Searching 101 Part 6 – Folders, Search History & My EBSCOHost Account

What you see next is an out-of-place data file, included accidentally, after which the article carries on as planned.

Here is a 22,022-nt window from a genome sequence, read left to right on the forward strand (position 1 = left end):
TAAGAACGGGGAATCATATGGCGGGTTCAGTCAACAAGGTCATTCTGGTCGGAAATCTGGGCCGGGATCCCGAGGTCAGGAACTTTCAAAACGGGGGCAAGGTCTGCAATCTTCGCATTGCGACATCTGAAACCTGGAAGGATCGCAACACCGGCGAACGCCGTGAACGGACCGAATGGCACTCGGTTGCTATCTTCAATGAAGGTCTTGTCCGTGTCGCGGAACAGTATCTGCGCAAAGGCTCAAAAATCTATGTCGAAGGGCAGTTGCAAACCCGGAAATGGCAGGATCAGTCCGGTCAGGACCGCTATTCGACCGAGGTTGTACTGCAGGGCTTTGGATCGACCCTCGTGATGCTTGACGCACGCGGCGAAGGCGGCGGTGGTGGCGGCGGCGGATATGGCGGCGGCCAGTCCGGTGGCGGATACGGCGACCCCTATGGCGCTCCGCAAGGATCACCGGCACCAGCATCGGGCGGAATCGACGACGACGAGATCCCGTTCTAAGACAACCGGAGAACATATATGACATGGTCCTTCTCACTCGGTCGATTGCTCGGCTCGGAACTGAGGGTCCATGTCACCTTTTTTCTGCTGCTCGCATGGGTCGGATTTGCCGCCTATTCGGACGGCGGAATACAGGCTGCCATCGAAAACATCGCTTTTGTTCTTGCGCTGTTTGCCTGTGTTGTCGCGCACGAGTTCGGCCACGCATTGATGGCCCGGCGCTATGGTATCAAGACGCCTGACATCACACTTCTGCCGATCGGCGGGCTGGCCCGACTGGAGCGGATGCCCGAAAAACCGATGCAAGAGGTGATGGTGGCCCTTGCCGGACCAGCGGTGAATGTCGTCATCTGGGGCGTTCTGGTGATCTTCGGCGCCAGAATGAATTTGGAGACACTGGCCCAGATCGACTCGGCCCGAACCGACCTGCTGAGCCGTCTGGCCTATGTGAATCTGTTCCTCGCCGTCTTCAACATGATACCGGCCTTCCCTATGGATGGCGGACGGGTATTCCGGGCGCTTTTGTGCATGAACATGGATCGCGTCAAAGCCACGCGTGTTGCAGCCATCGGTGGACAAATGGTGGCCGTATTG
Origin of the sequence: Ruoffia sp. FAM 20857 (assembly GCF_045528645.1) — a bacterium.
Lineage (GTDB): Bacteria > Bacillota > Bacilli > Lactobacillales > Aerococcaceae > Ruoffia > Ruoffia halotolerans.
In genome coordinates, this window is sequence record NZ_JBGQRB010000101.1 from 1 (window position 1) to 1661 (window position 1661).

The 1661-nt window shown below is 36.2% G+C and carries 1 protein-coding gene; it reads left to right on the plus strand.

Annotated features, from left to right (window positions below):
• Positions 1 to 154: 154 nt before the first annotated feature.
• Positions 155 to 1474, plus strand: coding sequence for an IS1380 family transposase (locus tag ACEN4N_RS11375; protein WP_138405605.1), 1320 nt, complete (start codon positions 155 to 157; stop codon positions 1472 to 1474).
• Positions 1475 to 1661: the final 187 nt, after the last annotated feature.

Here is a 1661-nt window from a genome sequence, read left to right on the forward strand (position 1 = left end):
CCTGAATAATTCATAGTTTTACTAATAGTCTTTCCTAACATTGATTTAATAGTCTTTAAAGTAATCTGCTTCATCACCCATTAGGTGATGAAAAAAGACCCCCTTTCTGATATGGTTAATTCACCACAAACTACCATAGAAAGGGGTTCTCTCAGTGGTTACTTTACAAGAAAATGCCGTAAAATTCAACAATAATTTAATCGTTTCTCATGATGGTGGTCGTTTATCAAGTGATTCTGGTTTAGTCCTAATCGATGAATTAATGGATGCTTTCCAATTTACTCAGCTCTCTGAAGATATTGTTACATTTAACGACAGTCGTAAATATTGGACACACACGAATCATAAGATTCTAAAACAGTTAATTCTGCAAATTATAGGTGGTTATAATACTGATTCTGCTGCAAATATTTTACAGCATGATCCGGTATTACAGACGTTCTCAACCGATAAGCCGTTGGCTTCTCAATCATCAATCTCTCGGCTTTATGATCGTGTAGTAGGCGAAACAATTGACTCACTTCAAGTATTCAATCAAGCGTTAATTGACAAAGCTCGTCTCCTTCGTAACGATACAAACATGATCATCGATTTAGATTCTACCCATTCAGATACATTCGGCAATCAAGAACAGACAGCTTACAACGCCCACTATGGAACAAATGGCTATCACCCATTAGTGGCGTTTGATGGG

Okay. I’m going to close out of ProQuest, and we are going to return to the Roadrunner Search quickly because I do want to talk briefly about the folders and the search history options. So our search history is included here under Search History, obviously. Basically it’s kind of like a big drop down menu. We can either view the search history, or we can hide it again by pressing search history again. So during today’s session we’ve done twelve different searches. We’ll see the search terms that we’ve used. Any limits or expanders that we’ve applied will appear under search options. The number of search results, etc. so we can always go back and view results from a previous search, or we can combine searches together if we wanted to add terms from different searches. Now what I really want to emphasize about the search history is that it is only available for your current browsing session. So once I close out of Roadrunner Search, if I came back this search history would be gone. Okay the same thing with your folder, which is at the top of the screen. This is a temporary folder only for, again, your current session within Roadrunner. So if I found articles that I really liked I could certainly gather them there, and if I go up to my folder you will see those four articles that I just added. I can gather them there temporarily for saving or exporting into RefWorks. Maybe you’re a RefWorks user and you want to get them into the RefWorks tool. That’s my recommendation, but just keep that in mind that this is only temporary. However you do have the ability to create a My EBSCOhost account. If you wanted to do that you could save searches and save articles within that account. So I have an account here I can show you what happens when I sign in. However, I have to tell you that I don’t use this frequently. I do have 14 articles saved in my folder, and I do have actually have zero saved searches. But I do have one search alert. The reason why I don’t use this frequently is because it’s my preference to export any articles that I plan to use for my research into the Library’s RefWorks tool. If that’s something that you’re interested in doing we do have a full-length RefWorks workshop. So I highly recommend checking that out. We also have brief tutorial videos on using this my EBSCOhost account, so let me point those out at this time in case you are interested in creating a My EBSCOhost account. So if we go to Learn the Library and then click on Quick Tutorial Videos, actually there here under Research Skills. So we have Creating Journal Alerts in EBSCOhost, Creating Search Alerts in EBSCOhost. We also have My EBSCOhost account, which is a brief overview of creating and using that My EBSCOhost account. But I just wanted to caution you because some students don’t realize that this is a temporary folder, hat this is a temporary search history, unless you create that account. But again I don’t use it often because instead of having an EBSCOhost account, a ProQuest account a Sage account, a Gale account, for me it’s easier just to pull everything into one resource which is RefWorks. RefWorks you can access the workshop on the Library Workshop Videos page. And the one that you would want to look at is called Introduction to the New RefWorks workshop. If you’re new to RefWorks that’s the one that you’ll want to access. There is also a Legacy version which is the old version of RefWorks which they will be phasing out. So as a new user just don’t pay any mind to the Legacy version.

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